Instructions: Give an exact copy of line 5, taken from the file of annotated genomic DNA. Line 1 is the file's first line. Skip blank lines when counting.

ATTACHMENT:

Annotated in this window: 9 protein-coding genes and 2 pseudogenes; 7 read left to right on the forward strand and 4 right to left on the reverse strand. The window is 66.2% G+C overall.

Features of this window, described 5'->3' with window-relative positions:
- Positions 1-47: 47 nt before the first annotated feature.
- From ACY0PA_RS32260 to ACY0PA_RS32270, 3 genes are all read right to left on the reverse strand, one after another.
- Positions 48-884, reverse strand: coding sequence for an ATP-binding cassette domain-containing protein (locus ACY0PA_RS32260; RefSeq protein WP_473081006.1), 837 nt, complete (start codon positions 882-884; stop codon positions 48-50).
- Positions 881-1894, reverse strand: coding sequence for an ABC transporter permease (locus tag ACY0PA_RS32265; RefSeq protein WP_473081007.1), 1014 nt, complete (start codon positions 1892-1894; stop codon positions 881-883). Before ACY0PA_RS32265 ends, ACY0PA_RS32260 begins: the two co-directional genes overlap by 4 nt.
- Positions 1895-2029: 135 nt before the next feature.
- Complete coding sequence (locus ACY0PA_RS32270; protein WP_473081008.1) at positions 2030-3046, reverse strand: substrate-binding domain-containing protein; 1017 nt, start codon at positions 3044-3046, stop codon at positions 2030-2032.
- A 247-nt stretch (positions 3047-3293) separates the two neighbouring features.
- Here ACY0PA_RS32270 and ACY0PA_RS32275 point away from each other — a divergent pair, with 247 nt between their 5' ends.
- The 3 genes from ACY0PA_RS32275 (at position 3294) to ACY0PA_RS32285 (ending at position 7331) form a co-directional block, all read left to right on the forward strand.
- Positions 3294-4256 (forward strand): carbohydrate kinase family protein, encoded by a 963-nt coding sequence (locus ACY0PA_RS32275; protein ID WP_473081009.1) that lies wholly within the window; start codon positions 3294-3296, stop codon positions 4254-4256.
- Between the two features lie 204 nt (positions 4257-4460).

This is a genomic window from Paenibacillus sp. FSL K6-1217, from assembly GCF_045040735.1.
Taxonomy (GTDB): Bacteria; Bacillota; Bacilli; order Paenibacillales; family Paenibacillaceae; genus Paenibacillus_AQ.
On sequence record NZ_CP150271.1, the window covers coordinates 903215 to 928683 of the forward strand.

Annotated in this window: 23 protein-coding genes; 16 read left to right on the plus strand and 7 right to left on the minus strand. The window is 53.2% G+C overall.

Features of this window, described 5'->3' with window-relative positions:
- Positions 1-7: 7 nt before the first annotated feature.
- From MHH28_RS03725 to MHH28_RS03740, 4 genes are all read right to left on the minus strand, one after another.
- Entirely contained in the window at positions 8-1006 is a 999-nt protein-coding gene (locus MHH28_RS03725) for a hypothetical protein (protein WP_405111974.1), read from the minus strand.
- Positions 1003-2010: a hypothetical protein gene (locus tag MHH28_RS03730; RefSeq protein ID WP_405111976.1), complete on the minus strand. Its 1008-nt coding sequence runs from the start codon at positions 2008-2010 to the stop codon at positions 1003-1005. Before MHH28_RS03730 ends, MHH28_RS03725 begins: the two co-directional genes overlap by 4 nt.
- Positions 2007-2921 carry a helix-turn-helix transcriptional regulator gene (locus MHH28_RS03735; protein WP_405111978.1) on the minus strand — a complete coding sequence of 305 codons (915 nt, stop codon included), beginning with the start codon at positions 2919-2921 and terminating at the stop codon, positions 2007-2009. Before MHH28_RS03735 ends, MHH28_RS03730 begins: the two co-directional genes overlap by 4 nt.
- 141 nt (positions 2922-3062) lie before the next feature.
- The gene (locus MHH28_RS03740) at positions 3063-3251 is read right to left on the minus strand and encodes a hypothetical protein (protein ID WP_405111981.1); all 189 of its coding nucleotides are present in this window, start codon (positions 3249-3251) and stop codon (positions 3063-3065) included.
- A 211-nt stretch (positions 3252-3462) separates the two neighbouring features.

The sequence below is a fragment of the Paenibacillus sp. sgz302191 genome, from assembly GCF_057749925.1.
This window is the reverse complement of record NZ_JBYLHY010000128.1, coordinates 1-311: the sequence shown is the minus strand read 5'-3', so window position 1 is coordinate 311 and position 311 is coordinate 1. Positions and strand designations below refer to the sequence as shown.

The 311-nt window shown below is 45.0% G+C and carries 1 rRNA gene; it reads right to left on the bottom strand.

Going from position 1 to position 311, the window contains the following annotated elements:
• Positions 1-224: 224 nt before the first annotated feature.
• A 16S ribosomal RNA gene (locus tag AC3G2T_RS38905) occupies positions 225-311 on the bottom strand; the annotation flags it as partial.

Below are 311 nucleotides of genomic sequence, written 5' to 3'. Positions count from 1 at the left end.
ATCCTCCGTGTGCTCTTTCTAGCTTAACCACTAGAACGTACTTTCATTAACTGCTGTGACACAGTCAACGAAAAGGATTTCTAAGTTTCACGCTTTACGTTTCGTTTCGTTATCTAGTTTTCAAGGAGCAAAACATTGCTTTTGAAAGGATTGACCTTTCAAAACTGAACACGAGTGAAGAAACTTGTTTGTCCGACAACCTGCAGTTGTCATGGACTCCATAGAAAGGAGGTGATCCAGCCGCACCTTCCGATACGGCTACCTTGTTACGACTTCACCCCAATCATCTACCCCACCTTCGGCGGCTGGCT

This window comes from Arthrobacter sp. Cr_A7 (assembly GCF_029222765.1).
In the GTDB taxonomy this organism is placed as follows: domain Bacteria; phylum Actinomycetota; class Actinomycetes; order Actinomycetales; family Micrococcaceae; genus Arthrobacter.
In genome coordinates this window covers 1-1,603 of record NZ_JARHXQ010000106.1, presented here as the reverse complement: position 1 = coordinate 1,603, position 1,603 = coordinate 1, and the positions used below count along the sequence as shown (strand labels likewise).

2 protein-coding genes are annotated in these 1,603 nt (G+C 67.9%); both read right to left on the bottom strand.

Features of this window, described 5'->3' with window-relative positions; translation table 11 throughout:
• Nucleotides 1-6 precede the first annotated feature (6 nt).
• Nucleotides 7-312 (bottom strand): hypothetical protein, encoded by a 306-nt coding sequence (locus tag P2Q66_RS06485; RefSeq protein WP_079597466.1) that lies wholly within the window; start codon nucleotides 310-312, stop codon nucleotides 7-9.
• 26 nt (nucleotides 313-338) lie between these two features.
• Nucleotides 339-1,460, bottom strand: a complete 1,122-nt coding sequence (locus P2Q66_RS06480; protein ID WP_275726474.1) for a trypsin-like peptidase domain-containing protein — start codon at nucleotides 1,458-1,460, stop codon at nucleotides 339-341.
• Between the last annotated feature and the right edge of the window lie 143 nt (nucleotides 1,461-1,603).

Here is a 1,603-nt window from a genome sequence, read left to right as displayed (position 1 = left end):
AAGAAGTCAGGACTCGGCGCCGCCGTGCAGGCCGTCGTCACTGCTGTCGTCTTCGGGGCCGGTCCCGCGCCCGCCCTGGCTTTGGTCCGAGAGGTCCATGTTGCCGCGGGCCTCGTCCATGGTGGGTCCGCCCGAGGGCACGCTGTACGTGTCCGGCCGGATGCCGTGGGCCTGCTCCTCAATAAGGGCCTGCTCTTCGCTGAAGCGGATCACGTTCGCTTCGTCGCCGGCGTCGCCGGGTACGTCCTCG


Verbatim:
- Positions 48-884, reverse strand: coding sequence for an ATP-binding cassette domain-containing protein (locus ACY0PA_RS32260; RefSeq protein WP_473081006.1), 837 nt, complete (start codon positions 882-884; stop codon positions 48-50).